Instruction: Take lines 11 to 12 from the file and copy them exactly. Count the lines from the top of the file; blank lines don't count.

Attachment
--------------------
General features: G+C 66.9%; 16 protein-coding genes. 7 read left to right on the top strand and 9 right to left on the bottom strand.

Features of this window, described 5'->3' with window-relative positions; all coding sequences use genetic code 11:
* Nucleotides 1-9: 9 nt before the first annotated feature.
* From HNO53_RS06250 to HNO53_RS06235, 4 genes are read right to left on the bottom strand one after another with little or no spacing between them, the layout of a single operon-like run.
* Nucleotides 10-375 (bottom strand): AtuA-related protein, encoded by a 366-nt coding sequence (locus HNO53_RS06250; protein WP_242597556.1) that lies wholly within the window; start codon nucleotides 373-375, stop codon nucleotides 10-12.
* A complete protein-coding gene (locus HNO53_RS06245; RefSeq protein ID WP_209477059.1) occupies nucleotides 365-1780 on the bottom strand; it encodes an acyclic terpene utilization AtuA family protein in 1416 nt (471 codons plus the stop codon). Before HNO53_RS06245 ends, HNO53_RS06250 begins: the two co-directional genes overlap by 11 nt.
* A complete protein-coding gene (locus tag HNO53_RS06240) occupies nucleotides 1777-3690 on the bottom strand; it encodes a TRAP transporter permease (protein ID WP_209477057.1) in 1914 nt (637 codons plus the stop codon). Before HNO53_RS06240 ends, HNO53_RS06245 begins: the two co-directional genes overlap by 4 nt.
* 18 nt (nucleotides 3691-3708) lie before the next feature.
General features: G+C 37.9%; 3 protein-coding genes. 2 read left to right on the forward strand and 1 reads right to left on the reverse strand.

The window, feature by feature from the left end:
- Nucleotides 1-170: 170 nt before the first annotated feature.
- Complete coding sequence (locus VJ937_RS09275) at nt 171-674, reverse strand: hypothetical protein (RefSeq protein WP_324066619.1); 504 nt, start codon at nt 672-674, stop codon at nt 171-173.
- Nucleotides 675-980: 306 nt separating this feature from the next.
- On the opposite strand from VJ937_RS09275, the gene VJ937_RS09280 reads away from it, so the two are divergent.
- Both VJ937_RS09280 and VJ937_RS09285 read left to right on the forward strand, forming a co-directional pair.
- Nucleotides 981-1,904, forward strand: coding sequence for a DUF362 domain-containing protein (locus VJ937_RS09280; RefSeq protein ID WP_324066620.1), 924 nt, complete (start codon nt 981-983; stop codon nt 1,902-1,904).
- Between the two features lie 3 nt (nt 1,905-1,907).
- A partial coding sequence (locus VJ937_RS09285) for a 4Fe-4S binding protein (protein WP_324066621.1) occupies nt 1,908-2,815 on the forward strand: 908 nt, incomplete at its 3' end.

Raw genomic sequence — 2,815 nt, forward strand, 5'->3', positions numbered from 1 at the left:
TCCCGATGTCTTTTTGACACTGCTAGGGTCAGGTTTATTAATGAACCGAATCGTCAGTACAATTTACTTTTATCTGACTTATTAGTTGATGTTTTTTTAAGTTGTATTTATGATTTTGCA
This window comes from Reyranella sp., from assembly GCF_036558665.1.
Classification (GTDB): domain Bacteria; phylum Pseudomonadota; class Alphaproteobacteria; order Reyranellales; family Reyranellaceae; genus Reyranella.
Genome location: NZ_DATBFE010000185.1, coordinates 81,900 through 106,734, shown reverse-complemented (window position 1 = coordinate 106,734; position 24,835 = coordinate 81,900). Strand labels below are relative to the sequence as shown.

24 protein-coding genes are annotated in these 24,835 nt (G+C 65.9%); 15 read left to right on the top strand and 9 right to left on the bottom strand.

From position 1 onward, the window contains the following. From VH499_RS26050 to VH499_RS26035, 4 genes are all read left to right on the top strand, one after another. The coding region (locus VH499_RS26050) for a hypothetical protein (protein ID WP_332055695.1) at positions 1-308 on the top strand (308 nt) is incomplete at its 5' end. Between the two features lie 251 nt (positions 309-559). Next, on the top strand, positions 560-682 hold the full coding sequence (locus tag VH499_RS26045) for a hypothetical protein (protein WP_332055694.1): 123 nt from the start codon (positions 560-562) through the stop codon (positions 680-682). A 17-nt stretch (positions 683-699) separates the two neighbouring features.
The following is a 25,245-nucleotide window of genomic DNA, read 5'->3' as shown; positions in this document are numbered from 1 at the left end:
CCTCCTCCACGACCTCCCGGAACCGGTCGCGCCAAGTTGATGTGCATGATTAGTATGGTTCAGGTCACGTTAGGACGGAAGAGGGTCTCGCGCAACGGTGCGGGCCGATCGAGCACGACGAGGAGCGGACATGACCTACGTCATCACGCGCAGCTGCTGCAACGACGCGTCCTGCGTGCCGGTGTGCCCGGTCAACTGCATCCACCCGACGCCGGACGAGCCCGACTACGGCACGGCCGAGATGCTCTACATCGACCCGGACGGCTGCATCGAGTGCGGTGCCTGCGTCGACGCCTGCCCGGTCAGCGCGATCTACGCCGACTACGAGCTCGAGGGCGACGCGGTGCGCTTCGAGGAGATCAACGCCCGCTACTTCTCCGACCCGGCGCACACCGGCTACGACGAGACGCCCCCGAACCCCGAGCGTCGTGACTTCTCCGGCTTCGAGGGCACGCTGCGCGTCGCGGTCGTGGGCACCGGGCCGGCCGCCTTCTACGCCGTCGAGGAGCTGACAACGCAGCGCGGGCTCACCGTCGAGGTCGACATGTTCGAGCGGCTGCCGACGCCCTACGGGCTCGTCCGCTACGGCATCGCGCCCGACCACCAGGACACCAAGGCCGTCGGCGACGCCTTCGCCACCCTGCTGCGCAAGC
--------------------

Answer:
- Nucleotides 1-170: 170 nt before the first annotated feature.
- Complete coding sequence (locus VJ937_RS09275) at nt 171-674, reverse strand: hypothetical protein (RefSeq protein WP_324066619.1); 504 nt, start codon at nt 672-674, stop codon at nt 171-173.